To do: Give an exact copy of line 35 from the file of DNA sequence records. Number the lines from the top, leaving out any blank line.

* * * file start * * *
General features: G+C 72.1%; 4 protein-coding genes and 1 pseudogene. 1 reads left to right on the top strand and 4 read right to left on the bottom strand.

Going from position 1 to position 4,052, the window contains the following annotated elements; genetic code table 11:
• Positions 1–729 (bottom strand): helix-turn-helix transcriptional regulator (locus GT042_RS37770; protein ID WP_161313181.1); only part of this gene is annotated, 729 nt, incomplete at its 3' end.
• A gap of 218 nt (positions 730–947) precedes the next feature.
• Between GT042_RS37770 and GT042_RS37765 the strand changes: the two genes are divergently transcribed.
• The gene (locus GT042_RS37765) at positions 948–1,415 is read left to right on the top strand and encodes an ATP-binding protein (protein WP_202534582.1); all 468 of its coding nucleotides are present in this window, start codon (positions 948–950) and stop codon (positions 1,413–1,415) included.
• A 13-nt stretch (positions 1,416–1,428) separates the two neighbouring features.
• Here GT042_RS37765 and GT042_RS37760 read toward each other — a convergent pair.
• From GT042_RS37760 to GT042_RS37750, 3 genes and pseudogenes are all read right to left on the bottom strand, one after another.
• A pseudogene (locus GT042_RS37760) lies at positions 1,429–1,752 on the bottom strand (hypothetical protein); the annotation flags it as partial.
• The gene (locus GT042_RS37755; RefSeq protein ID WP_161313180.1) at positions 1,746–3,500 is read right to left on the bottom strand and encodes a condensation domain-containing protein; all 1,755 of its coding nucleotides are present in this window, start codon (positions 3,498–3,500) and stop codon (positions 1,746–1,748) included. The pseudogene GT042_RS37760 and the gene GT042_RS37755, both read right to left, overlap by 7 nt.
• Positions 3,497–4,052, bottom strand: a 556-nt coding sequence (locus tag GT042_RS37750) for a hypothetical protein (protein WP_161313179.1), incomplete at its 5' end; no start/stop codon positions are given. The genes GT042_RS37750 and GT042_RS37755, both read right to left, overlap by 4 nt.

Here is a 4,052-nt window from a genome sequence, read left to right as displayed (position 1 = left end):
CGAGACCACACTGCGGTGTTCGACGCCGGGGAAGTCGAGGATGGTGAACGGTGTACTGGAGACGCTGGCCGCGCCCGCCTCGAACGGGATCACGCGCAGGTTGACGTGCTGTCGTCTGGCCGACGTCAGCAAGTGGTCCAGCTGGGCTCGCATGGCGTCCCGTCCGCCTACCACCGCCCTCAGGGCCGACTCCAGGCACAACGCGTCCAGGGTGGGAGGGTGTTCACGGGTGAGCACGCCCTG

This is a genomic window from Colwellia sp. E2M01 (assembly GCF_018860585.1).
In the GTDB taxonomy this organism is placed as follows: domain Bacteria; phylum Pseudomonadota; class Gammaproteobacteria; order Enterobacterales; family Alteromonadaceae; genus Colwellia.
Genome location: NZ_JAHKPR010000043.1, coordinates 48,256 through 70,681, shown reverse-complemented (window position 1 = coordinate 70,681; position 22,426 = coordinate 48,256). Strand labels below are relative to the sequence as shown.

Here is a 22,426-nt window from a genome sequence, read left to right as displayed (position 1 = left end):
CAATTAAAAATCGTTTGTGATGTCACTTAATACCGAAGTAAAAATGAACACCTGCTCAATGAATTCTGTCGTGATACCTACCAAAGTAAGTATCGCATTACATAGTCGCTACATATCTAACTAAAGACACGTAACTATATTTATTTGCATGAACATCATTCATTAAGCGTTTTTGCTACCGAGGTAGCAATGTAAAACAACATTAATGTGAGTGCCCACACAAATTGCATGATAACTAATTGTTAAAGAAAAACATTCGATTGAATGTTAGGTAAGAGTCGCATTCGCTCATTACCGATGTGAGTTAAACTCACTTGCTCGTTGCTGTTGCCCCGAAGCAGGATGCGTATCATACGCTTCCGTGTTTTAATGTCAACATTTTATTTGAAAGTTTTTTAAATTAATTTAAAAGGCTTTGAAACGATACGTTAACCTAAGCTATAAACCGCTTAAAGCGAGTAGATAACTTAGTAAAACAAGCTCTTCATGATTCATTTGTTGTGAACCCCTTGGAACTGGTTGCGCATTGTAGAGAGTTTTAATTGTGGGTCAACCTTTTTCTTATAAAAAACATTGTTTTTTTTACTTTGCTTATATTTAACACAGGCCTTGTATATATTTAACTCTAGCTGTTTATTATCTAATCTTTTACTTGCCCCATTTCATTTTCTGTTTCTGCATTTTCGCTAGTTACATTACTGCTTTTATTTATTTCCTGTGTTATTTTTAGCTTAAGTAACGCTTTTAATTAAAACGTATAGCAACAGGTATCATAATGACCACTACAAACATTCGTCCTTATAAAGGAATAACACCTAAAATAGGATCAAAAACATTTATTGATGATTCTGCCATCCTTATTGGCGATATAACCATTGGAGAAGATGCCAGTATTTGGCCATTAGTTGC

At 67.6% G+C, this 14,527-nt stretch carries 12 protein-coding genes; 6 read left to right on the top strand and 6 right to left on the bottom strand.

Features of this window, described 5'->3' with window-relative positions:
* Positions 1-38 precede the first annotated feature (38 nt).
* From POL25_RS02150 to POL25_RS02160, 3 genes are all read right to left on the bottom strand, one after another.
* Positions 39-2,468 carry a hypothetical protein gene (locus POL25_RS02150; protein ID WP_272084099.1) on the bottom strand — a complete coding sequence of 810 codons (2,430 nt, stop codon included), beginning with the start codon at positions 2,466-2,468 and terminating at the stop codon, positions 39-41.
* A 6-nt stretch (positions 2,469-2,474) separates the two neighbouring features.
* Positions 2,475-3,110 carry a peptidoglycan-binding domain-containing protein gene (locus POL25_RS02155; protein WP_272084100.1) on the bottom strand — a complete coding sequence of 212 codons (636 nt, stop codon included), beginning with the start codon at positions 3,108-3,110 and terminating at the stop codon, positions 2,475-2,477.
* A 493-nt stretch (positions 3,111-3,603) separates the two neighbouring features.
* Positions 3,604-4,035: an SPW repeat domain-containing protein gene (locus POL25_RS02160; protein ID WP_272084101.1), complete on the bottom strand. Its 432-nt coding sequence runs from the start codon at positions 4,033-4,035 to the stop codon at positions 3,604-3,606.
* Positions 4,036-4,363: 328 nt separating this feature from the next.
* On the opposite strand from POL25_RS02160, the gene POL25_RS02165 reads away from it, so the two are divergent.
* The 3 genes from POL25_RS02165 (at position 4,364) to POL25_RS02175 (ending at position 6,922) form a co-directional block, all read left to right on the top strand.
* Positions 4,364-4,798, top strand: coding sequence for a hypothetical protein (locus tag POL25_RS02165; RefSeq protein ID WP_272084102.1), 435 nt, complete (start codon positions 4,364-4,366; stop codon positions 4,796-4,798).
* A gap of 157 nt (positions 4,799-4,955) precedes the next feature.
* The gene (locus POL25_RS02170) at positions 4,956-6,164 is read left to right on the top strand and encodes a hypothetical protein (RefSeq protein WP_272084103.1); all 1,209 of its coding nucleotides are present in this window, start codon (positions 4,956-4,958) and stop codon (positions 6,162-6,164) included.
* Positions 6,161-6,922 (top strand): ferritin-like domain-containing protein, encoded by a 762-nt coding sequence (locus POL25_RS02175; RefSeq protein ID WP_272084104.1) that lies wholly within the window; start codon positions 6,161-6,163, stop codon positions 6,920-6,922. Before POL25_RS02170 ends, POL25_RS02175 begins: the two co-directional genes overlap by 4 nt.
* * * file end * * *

* Positions 6,161-6,922 (top strand): ferritin-like domain-containing protein, encoded by a 762-nt coding sequence (locus POL25_RS02175; RefSeq protein ID WP_272084104.1) that lies wholly within the window; start codon positions 6,161-6,163, stop codon positions 6,920-6,922. Before POL25_RS02170 ends, POL25_RS02175 begins: the two co-directional genes overlap by 4 nt.